Teaching young children always involves balance. We want our preschoolers to feel confident giving words to their feelings, but know that it’s not always their turn to talk. To get in some semblance of a line, but not bump into each other. To be generous, but not wasteful – especially not with water, since a student informed me there are only “117 drops” of it.

A quick query to my preschoolers about what we’ve learned this year turned up these answers:

• “I’ve learned everything.”

• “I’ve learned how to work puzzles: You dump them out, turn them over and put the pieces where they are supposed to go.”

• “If someone taps you on the shoulder on the playground and says, ‘Hey, do you want to play with me?’ you say, ‘Sure.’ ”

• “I’ve learned not to drop on my head.”

• “I know how to sit criss-cross applesauce. That means being quiet and raising your hand.”

• “I’m reading for the very first time.”

• “The opposite of little is big.”

• “The opposite of young is big, too!”

• “I’ve learned how to play with my friends.”

• “I know how to make snowmen.”

• “I know how to be nice by saying, ‘I love you.’ ”

In “All I Really Need to Know I Learned in Kindergarten” (Ballantine Books, 2004), retired minister Robert Fulghum shares rules that are similar to what we hope our kids take to heart, including:

• Share everything.

• Play fair.

• Don’t hit people.

• Put things back where you found them.

• Clean up your own mess.

• Don’t take things that aren’t yours.

• Say you’re sorry when you hurt somebody.

• Wash your hands before you eat.

• When you go out in the world, watch out for traffic, hold hands and stick together.

Twenty-five years after the book’s original publication, though, life is not so simple. School security has changed. Writing on his website, Fulghum gives a report of a recent morning in Seattle:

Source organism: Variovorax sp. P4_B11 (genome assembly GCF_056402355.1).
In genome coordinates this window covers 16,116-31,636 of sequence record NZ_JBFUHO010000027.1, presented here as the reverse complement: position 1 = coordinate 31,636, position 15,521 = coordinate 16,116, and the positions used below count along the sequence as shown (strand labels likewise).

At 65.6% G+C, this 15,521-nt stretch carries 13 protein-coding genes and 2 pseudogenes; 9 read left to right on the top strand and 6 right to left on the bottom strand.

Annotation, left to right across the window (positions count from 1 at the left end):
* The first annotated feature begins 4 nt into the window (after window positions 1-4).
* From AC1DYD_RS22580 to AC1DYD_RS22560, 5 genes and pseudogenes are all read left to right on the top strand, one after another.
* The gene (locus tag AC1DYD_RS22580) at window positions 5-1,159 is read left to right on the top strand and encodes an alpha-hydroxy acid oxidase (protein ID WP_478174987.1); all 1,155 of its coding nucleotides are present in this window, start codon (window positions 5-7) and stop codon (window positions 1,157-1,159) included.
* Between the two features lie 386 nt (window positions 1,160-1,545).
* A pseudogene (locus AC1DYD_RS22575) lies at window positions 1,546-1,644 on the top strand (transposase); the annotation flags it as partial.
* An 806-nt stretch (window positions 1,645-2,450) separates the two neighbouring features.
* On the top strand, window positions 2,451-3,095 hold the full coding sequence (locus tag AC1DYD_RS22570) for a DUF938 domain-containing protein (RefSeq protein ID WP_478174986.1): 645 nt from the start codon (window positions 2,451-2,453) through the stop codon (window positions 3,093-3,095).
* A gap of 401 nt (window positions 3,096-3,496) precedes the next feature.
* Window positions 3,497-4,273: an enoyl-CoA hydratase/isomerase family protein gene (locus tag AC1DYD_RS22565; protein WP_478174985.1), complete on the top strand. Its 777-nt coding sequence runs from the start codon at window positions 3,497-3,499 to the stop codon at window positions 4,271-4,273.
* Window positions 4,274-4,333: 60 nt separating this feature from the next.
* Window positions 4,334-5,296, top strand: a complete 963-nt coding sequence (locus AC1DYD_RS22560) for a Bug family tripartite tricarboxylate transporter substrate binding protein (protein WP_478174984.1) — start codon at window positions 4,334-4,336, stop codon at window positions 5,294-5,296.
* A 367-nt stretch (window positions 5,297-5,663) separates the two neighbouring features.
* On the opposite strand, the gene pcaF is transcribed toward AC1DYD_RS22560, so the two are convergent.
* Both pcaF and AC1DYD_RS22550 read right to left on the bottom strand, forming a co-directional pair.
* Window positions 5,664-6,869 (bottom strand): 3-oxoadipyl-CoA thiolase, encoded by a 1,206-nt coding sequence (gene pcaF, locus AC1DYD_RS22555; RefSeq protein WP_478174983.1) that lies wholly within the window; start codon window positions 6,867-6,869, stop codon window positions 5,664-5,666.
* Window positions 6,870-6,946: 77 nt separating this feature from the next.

“As you might well understand, the elementary school across the street from my house is in heightened security mode these days. There’s long been a high wall topped with a chain-link fence around three sides of the playground. The fence has gates now – padlocked closed during the school day.

“One small result is that I have become the unappointed school ball boy. Basketballs, soccer balls, and kick-balls get bounced over the fence. … Thus almost every morning when I walk by the schoolyard early, I find the lost balls – sometimes as many as four – and I toss them back over the fence. …

“This morning I found a basketball between a parked car and the curb. Doing my job, I heaved it high into the air over the playground fence. In moments the ball came sailing back over the fence into the street. What? I chased the bouncing ball down and started to throw it back. Above me, leaning against the fence, was a little boy wearing a big grin. An early arrival, he didn’t have anybody to play with. Except me. Game on.

“I threw the ball way up high over the fence and over his head. He disappeared, and I walked on. Moments later, here came the ball again. The game lasted three more back-and-forth rounds. And stopped.

“The voice of an adult was heard, barking at the kid to quit throwing the ball. Then a teacher appeared at the fence, holding the ball – not smiling. She looked me over with suspicion and walked away with the ball. Game over. The little boy waved goodbye – ‘Maybe tomorrow?’ on his face.”

While “stranger danger” and terrorism are all too real, how do we let kids know that sometimes, a nice man returning our basketball is just that? How can we help them be friendly, but not foolish? It can be difficult to strike that balance.